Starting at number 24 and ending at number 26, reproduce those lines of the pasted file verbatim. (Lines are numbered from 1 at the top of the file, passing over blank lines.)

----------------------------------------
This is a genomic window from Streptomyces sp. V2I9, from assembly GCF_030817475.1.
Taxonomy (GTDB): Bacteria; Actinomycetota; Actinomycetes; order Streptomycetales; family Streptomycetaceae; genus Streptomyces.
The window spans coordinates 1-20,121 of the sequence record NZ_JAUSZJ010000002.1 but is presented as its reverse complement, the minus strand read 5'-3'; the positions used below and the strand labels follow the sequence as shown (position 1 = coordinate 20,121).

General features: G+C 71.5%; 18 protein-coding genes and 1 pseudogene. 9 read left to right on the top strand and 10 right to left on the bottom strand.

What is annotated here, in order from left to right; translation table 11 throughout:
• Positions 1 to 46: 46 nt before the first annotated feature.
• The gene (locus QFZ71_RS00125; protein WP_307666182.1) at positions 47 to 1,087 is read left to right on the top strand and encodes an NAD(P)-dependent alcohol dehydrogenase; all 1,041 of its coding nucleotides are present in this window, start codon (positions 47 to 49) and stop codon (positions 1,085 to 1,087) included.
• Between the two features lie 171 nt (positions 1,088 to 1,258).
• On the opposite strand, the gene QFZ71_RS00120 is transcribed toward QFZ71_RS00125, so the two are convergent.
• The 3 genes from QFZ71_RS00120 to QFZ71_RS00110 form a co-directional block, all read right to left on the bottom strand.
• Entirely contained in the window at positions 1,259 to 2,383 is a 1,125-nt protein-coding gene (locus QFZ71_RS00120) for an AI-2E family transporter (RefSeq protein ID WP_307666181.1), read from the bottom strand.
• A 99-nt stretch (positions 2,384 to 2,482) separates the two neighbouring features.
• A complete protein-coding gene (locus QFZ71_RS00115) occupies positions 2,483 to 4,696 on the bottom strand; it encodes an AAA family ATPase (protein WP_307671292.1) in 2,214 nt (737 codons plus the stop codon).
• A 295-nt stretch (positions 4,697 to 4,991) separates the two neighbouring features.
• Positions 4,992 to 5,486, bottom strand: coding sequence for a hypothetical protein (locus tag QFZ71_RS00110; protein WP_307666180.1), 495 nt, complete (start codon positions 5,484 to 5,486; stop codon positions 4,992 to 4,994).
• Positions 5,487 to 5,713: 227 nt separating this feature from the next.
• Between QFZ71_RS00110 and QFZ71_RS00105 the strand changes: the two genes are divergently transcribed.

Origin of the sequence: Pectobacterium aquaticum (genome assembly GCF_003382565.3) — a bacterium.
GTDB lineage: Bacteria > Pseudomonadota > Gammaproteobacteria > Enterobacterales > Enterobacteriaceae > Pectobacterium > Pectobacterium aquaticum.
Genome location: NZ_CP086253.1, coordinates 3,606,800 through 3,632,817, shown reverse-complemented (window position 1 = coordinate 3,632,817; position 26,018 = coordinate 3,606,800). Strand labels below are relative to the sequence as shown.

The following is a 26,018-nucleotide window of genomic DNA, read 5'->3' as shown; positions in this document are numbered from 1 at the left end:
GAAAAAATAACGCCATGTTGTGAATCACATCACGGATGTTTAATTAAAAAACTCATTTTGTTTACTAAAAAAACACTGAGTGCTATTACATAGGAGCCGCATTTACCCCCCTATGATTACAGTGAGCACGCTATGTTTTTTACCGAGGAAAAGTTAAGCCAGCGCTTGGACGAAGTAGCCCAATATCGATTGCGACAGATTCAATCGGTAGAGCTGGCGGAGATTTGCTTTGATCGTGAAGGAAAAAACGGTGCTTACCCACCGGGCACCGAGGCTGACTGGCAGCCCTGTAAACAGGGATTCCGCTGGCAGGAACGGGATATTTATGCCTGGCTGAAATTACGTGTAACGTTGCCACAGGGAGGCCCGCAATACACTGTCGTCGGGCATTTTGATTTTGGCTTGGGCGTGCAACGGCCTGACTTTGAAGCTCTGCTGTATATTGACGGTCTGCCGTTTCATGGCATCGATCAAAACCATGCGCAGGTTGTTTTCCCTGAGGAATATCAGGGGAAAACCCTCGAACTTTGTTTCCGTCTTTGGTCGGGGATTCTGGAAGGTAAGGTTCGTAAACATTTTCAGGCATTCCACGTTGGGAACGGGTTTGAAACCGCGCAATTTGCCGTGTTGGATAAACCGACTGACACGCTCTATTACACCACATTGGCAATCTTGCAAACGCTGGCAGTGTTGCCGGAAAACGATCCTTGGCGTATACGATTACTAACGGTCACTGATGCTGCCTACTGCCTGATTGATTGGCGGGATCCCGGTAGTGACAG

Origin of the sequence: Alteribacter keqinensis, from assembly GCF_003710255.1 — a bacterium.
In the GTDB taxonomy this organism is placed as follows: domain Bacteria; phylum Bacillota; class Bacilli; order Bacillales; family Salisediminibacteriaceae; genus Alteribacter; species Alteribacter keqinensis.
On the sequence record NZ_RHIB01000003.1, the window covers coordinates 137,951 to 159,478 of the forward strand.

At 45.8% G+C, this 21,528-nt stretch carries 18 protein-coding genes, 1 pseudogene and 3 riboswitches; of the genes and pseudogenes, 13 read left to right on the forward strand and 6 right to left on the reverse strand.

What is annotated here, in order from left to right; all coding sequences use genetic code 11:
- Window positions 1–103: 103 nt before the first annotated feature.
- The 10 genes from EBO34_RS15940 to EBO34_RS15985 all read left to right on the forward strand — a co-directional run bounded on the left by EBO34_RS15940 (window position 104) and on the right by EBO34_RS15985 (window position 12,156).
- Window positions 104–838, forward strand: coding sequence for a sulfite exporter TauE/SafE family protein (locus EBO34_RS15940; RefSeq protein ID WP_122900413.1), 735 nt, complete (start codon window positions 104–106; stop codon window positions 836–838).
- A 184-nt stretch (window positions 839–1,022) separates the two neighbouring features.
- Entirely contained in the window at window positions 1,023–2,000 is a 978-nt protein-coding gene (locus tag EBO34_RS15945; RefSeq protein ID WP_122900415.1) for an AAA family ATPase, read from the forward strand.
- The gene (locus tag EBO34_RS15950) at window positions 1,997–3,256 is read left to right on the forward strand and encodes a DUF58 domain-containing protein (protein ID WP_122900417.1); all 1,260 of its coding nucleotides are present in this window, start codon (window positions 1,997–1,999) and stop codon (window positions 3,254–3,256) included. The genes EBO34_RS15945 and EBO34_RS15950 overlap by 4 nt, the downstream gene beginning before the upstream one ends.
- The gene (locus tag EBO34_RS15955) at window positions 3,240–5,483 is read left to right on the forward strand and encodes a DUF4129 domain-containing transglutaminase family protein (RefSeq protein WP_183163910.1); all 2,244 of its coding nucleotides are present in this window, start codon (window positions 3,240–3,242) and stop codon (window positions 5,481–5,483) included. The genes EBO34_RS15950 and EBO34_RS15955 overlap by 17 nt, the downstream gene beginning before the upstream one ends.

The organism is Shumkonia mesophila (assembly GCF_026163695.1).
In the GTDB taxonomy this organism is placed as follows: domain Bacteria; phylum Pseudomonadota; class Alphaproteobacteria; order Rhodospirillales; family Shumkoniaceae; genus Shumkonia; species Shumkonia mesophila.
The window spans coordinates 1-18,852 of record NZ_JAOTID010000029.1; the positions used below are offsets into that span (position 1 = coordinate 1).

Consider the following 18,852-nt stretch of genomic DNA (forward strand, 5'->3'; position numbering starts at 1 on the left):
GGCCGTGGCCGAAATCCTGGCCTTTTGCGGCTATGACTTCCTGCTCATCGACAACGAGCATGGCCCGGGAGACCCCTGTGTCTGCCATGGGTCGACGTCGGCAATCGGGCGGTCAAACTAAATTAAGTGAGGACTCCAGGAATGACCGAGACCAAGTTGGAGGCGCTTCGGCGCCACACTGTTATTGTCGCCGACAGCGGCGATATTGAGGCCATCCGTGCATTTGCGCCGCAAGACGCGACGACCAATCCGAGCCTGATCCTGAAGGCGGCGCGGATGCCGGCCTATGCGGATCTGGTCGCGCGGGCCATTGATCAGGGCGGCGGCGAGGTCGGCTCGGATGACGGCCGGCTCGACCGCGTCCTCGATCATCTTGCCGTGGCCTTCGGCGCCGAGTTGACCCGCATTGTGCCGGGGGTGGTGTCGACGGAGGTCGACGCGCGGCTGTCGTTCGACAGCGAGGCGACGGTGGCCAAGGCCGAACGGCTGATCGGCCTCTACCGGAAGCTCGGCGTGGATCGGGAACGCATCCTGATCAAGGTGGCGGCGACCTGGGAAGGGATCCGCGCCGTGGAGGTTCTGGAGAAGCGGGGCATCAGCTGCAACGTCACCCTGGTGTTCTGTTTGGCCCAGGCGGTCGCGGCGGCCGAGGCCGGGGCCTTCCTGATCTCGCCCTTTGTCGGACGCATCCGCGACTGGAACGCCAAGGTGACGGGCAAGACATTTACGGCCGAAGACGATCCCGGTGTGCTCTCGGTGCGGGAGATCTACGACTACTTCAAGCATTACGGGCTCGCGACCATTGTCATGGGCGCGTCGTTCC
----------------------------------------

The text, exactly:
In the GTDB taxonomy this organism is placed as follows: domain Bacteria; phylum Bacillota; class Bacilli; order Bacillales; family Salisediminibacteriaceae; genus Alteribacter; species Alteribacter keqinensis.
On the sequence record NZ_RHIB01000003.1, the window covers coordinates 137,951 to 159,478 of the forward strand.

At 45.8% G+C, this 21,528-nt stretch carries 18 protein-coding genes, 1 pseudogene and 3 riboswitches; of the genes and pseudogenes, 13 read left to right on the forward strand and 6 right to left on the reverse strand.